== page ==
Ukraine retail supply chains' response to war - Part Two

War, and the response of Ukraine's retail supplies chains. Part 2 - The early stages of war: how the retail value chain evolved in the face of bombs

In the second of a five-part series, Estonia-based LEAFIO AI Retail Solutions Product Director Helen Kom tells how LEAFIO’s customers in Ukraine are adapting to war, and the supply chain strategies they are using in order to help both their operations, and fellow citizens, survive.

Supply chains in first weeks of Ukraine war

During the first week of the war, most suppliers stopped working. According to our clients' estimations, only 10% of suppliers were still active. From the second week of the war, suppliers returned to work based on the “full sale of leftovers” model. The replenishment of goods stopped, and all the stock available before the war was sold in deficit mode. 

Many warehouses were destroyed, which necessitated the need to restructure their supply chains, with the need to find supply from alternative sources. One of our clients in Kharkiv lost his distribution centre; it was completely destroyed. It had to organise direct deliveries to stores from suppliers' warehouses, using their own transport. Now, they are using the cross-docking model. 

One of its managers explained this to me: “Manual cross-docking occurs on the principle of the uniform distribution of goods to all stores in equal shares. Due to this, the entire system of ordering and distributing products is performed in manual mode, without extensive use of automation.” 

Ukraine war and changes to supply chain

Due to fundamental changes in the work of suppliers, the business model of retailers has changed significantly. Grocery retail began to function according to the financial model - when delayed payments should be bigger than inventory turnover. In fact, retail spent suppliers' money. But with the onset of the war, everything changed, because suppliers began taking money for the goods delivered to stores. 

Before the war, all but the largest retailers - Procter&Gamble, Unilever, and Nestle - competed hard to get their products on shelves. With the outbreak of the war, this situation has been reversed.

How Ukraine war has changed retail business model

The usual connection between product and the supplier has been broken. Before the war, 90% of product ranges were tied to a specific supplier, and a supplier for the remaining 10% of the range was selected, mainly for social goods and medicines. 

But war paralysed many suppliers, and goods and warehouses were destroyed, and so now product specifications don’t really exist any longer. The product matrix has totally changed.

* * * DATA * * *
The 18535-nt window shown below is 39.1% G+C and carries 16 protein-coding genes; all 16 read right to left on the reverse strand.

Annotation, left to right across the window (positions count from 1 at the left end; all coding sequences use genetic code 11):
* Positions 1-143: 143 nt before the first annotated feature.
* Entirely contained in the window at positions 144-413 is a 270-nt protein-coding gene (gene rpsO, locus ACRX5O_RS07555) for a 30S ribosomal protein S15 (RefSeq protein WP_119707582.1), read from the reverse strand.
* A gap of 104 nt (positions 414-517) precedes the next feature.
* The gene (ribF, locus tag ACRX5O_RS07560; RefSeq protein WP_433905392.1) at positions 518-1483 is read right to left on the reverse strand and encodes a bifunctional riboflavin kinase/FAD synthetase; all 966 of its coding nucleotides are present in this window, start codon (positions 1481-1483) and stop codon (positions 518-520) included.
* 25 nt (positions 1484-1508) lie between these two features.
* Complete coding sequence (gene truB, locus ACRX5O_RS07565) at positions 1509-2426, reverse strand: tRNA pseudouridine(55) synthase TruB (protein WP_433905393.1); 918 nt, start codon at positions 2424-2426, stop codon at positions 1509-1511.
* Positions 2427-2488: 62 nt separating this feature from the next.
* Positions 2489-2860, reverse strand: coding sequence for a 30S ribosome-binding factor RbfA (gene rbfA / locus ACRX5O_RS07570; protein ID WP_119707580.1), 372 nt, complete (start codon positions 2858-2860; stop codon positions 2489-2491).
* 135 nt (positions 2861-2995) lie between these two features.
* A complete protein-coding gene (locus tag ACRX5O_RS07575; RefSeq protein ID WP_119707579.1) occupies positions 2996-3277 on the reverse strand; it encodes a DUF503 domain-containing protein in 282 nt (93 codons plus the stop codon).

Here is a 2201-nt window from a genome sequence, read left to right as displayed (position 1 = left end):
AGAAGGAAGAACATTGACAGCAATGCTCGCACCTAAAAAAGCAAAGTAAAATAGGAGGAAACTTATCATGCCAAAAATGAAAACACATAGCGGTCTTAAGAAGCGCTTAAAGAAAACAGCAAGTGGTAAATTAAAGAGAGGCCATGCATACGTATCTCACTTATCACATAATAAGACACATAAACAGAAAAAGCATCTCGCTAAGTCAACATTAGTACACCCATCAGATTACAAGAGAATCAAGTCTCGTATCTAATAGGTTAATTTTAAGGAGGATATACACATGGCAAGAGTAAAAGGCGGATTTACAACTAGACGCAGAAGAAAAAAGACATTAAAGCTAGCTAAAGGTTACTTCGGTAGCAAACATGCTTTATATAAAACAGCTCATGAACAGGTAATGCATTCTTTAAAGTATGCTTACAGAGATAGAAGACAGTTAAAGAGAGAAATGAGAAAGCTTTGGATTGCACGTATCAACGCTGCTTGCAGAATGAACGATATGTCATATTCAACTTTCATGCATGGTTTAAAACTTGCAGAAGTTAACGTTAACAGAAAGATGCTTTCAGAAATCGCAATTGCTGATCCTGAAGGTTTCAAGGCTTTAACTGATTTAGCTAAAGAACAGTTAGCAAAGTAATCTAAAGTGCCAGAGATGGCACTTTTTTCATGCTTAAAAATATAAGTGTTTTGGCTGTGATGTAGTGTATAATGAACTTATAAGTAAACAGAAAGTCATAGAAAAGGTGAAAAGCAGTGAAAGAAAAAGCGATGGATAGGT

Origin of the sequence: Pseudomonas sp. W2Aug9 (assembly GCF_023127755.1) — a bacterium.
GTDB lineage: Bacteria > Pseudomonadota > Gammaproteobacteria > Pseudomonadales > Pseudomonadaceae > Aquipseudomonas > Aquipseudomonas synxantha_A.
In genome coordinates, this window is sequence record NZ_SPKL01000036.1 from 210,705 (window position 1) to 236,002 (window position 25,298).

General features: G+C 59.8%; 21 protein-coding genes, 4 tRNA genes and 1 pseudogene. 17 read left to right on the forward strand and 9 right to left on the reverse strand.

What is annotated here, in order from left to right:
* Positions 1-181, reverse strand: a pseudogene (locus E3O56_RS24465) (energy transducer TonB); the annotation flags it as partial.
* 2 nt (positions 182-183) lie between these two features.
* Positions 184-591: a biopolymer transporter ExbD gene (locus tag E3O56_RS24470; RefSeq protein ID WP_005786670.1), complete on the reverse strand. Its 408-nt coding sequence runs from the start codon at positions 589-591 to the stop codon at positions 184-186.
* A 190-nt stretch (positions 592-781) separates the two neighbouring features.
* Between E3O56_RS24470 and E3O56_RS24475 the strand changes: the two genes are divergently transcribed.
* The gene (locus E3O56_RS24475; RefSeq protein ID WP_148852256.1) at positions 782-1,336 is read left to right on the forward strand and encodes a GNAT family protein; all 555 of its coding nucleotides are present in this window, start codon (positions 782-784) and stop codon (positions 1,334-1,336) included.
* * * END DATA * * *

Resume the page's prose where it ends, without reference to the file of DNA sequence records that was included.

Retailers are now looking to source products from any supplier, just so they can provide the population with basic groceries. However, this is not always possible. 

Our client in Kharkiv told us: “The traditional concept of the assortment structure has ceased to exist. It's more accurate to say that in all the chain stores, there is a chaotic set of goods. 

“Today, suppliers simply offer to ship whatever goods that they have in stock, and retail chains limit themselves to purchasing only the most socially significant product groups. 

“About because 60% of the country's enterprises have closed down. And people are running out of money. This is seen in the daily kilometre-long queues for humanitarian aid.”      

READ MORE: Ukraine retail supply chains and war

Part One - What a retail step-plan for war might look like​​​​​​​

Part Three - Critical shortages of staple foods and social goods

Part Four - Supplying children, staff and the Ukraine economy

Part Five - How AI and tech will rebuild retail in peacetime 

LEAFIO Product Director, Helen Schepanyk

These series of articles are based on a presentation that LEAFIO Product Director Helen Schepanyk is making at a series of retail events across Europe. You can watch her presentation above. 


LEAFIO creates AI-driven software for retail supply chain processes, automation and optimisation. It serves 160 retail companies in 15 countries, helping them gain a competitive edge in the market, increase resistance to disruption and generate more revenue with a higher margin. 

Kateryna Goncharova is Head of Global Marketing, at LEAFIO AI Retail Solutions, an Estonia-based company that also has an office in Ukraine, where Goncharova is based. Goncharova contacted Supply Chain Digital because she wanted to share with the wider business world what is happening on the ground in Ukraine regarding businesses operating in the teeth of a war - especially what is happening with supply chains.

“We’re an international IT company and we have a part of our team in Ukraine,” says Goncharova. “We have colleagues here, and also more than 40 clients from Ukraine. We are in constant contact with one another, and support them. We know how their businesses have changed since the beginning of the war, and how they are continuing to work, even under the bombs.”

Goncharova shared with us LEAFIO Product Director Helen Schepanyk's account of how LEAFIO's Ukraine-based customers are coping. “We are confident our solutions will help retailers in post-war Ukraine to provide food and humanitarian security,” Schepanyk told Supply Chain Digital. “But that is not enough for us. We also want to help Ukrainians right now, which is why part of the money we earn on our projects worldwide is being sent to help the Ukrainian army and people.”


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